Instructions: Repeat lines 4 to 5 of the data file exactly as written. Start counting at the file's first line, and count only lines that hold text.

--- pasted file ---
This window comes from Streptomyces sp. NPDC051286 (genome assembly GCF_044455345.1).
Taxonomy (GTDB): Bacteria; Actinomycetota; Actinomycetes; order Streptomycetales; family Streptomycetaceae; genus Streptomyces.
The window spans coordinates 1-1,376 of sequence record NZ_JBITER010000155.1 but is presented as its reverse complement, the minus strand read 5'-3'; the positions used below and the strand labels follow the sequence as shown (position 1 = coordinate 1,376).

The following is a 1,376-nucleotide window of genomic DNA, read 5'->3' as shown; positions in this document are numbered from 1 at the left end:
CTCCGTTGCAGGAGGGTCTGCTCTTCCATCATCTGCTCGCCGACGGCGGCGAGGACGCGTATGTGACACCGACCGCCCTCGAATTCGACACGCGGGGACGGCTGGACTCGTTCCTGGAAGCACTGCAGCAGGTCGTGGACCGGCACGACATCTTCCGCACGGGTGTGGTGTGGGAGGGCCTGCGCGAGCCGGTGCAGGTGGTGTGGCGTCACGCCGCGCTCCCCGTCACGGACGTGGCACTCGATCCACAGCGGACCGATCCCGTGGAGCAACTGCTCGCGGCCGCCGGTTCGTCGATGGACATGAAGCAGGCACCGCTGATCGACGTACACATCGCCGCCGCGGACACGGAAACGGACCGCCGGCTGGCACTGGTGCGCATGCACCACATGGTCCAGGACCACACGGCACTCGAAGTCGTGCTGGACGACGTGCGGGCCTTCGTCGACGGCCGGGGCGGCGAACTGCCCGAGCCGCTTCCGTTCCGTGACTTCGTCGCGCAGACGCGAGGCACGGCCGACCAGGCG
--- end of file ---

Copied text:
The following is a 1,376-nucleotide window of genomic DNA, read 5'->3' as shown; positions in this document are numbered from 1 at the left end:
CTCCGTTGCAGGAGGGTCTGCTCTTCCATCATCTGCTCGCCGACGGCGGCGAGGACGCGTATGTGACACCGACCGCCCTCGAATTCGACACGCGGGGACGGCTGGACTCGTTCCTGGAAGCACTGCAGCAGGTCGTGGACCGGCACGACATCTTCCGCACGGGTGTGGTGTGGGAGGGCCTGCGCGAGCCGGTGCAGGTGGTGTGGCGTCACGCCGCGCTCCCCGTCACGGACGTGGCACTCGATCCACAGCGGACCGATCCCGTGGAGCAACTGCTCGCGGCCGCCGGTTCGTCGATGGACATGAAGCAGGCACCGCTGATCGACGTACACATCGCCGCCGCGGACACGGAAACGGACCGCCGGCTGGCACTGGTGCGCATGCACCACATGGTCCAGGACCACACGGCACTCGAAGTCGTGCTGGACGACGTGCGGGCCTTCGTCGACGGCCGGGGCGGCGAACTGCCCGAGCCGCTTCCGTTCCGTGACTTCGTCGCGCAGACGCGAGGCACGGCCGACCAGGCG